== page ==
Alumni Spotlight: Teacher of the Year Christine Marsh

Christine Marsh

Teachers who have a strong passion for what they do inspire their students. Teaching is not for everyone. However, when it is in the hands of someone who has an undying passion to not only educate, but also to impact the lives of students, it is a very rewarding career. Read along as Grand Canyon University alumna and Arizona Educational Foundation’s 2016 Teacher of the Year, Christine Marsh, shares her experience as a teacher and what she has learned about the importance of passion.

In your opinion, what makes a successful teacher?

A: A successful teacher is one who values each of their students and is able to convey to them that they are valued. Students are far more perceptive than most adults believe they are. In fact, my experience has shown me that students (teenagers, specifically) are more perceptive than most adults are. Thus, they can literally feel when they are not valued, so teachers need to be certain that they reveal that they value them.

Where did your passion for teaching come from?

When I was in college, I honestly wanted to change the world, and I was naïve enough to think that I could. It was not until I was about 20 that I realized that I probably was not capable of changing the entire world. When I look back on that, I almost have to chuckle at myself, because 20 years old is very old to still be so naïve. However, that naivety served me well, because it caused me to think big, and when the epiphany arrived that I would not change the world, I decided that I was going to make as big of an impact as possible.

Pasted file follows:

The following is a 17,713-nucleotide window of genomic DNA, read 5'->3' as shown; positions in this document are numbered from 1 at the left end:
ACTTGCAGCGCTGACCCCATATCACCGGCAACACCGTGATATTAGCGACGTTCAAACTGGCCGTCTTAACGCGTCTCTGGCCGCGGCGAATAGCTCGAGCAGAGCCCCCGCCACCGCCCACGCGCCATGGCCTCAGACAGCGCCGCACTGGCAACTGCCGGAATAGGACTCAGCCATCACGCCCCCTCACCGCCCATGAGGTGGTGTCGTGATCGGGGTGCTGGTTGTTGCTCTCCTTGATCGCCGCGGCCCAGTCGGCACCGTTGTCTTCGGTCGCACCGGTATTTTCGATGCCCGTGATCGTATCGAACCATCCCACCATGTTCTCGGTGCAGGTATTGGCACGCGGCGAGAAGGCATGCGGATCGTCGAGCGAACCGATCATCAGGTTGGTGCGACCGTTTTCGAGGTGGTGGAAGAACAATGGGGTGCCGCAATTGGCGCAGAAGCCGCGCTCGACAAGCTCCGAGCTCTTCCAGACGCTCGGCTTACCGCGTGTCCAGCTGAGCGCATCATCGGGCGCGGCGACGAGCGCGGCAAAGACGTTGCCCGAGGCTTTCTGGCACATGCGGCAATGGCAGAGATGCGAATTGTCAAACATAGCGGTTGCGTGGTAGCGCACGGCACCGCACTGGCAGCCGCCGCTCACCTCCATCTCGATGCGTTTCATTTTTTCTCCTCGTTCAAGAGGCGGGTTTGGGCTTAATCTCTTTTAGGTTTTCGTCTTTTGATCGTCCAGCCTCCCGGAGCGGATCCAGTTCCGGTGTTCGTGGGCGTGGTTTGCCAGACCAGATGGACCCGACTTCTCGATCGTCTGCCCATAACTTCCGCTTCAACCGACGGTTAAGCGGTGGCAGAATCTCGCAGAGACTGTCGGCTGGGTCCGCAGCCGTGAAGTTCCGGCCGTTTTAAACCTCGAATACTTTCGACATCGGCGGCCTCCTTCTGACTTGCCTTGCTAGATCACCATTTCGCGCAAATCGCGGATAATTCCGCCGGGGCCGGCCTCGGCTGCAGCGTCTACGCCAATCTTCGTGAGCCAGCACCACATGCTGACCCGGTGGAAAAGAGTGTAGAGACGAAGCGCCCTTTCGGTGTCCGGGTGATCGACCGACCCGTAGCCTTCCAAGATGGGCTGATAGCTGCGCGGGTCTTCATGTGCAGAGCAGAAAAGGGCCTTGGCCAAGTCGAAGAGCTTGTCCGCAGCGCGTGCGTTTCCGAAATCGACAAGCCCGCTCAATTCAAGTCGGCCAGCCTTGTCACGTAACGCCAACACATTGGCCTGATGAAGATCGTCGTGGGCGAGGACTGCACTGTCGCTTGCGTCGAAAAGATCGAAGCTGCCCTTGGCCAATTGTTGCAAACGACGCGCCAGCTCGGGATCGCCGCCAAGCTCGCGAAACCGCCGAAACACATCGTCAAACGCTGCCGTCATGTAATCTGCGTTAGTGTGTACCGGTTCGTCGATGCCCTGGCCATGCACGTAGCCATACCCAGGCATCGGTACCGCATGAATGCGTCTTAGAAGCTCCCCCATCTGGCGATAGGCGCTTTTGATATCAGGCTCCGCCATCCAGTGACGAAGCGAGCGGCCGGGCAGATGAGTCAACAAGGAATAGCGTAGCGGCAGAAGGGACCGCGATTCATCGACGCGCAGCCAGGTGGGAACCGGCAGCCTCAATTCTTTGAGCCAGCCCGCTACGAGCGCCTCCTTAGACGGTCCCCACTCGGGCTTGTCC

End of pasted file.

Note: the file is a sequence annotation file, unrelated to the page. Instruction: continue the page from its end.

I decided that teaching would be a way to do that, because I could influence students who could then influence others. I imagined a smooth pond and throwing a rock in the middle of it, and I envisioned the circle of waves that it would create. I wanted to metaphorically create those waves, and I thought (and still think) that teaching does that.

After I made the decision to teach, I visited my favorite high school teacher, Mark Miller, who inspired me to narrow it down even further by becoming an English teacher. I did not really understand why he made such an impact on me when I was in his class, but I later spent time in his classes as part of my certification process and realized what it was. Mark Miller made students feel secure enough to stretch and challenge themselves beyond what they thought were their own capabilities. I knew that I wanted to do that, too.

What has been your best experience as a teacher so far?

There are too many wonderful experiences to pinpoint one that is “best.” On any given day, I see my ex-students’ activities on Facebook, and those always make me incredibly proud. In the past two weeks, I’ve had an ex-student win in a statewide election, an ex-student get an article about the election published in The Huffington Post, an ex-student win Miss Scottsdale and countless ex-students advocate for social justice issues around the country – and even the world. Watching as my students become powerful advocates on behalf of others is the best experience, and it happens every week. I don’t know how much, if any, impact I’ve had on their advocacy, but I love watching it unfold.